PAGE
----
Futures brokerage in US sounds alarm

Some customers are moving money away from struggling futures brokerage MF Global Holdings, according to hedge funds, rivals, and analysts, though the extent of the outflows is unclear.

Jon Corzine. REUTERS photo

Jon Corzine. REUTERS photo

Any substantial departures will likely put further pressure on MF Global’s chief executive Jon Corzine, a former New Jersey governor and former head of Goldman Sachs, to sell all or part of the company.

MF Global, whose shares have lost more than 60 percent of their value this week, had been trying to transform from a brokerage that mainly places customers’ trades on exchanges into an investment bank that bet with its own capital.

But its bets on bonds from eurozone countries, including those issued by Italy, Spain, Portugal and Ireland, have gone bad, prompting regulators to press it to boost capital and two rating agencies to cut the company’s debt rating to junk status.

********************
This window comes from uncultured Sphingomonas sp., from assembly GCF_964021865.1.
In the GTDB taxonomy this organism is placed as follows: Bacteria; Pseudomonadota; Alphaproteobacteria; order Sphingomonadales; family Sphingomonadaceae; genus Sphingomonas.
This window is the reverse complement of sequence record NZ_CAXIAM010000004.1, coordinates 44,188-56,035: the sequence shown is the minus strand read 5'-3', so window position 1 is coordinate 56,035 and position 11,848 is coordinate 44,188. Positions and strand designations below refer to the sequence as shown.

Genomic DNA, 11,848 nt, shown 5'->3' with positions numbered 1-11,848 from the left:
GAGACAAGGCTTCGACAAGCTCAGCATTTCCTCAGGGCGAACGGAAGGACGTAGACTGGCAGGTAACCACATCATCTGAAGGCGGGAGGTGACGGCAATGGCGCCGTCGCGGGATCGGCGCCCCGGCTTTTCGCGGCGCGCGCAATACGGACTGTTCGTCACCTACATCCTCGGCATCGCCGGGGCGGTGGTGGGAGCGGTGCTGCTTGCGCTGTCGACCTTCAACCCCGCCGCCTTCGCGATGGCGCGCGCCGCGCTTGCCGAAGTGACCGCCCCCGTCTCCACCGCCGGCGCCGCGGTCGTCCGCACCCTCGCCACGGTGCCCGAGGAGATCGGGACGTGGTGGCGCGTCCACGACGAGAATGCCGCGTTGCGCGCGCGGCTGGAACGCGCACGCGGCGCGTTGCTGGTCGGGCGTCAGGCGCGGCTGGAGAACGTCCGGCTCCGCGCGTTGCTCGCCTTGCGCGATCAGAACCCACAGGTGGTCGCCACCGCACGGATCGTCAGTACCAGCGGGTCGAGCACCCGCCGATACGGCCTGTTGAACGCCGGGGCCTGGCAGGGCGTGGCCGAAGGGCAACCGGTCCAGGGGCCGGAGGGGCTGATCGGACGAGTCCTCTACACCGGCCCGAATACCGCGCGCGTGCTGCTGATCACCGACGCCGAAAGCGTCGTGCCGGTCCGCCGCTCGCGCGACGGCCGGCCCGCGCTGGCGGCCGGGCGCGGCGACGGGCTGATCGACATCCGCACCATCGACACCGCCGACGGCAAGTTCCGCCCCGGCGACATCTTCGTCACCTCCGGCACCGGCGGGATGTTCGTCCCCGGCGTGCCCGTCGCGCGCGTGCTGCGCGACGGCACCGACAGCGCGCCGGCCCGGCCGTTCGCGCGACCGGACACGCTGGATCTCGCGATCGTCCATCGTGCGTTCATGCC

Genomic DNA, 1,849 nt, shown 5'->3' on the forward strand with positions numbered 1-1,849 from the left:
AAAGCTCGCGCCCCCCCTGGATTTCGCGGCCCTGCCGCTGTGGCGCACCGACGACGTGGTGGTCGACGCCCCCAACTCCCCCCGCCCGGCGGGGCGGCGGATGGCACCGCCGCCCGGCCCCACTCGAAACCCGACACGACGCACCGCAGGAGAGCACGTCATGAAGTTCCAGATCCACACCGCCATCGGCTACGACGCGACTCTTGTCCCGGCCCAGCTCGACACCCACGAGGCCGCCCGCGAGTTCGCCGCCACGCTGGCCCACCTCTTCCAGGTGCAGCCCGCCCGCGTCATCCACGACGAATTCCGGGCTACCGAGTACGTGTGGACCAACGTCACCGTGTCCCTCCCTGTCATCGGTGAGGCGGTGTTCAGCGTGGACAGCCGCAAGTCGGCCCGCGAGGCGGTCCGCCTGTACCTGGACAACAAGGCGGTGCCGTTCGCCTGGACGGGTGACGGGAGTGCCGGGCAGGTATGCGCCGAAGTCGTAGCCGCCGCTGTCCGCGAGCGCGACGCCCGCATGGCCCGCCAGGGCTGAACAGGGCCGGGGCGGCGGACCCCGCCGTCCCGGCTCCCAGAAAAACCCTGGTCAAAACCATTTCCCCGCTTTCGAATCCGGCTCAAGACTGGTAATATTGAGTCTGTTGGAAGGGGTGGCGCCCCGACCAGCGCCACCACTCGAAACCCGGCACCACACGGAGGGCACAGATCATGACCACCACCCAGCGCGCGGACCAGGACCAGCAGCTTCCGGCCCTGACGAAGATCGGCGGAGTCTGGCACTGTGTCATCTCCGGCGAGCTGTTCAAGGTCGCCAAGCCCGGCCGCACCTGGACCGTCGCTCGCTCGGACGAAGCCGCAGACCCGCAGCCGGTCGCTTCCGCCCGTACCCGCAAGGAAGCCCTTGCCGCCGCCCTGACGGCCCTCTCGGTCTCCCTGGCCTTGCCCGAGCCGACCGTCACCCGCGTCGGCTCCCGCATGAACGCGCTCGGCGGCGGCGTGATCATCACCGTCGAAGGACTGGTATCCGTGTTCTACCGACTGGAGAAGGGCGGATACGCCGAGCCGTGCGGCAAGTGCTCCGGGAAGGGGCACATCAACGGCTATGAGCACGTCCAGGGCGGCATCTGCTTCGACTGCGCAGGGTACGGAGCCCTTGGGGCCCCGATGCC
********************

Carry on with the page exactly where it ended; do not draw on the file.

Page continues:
One hedge fund that Reuters spoke to said MF Global’s problems have spurred the fund to move some of its assets to a different broker.

Three brokers at rival firms said they were signing up customers who were formerly at MF Global, and Patrick O’Shaughnessy, an analyst at Raymond James in Chicago, said his conversations with customers indicate there have been “significant departures.”

CEO Corzine held a call on Oct. 26 with staff, according to two people on the call. One source said MF Global is experiencing some “excess margin sweeping” by clients. Clients are “only taking some of their excess out, which some big institutions do every day,” the source said.

Friday, October 28, 2011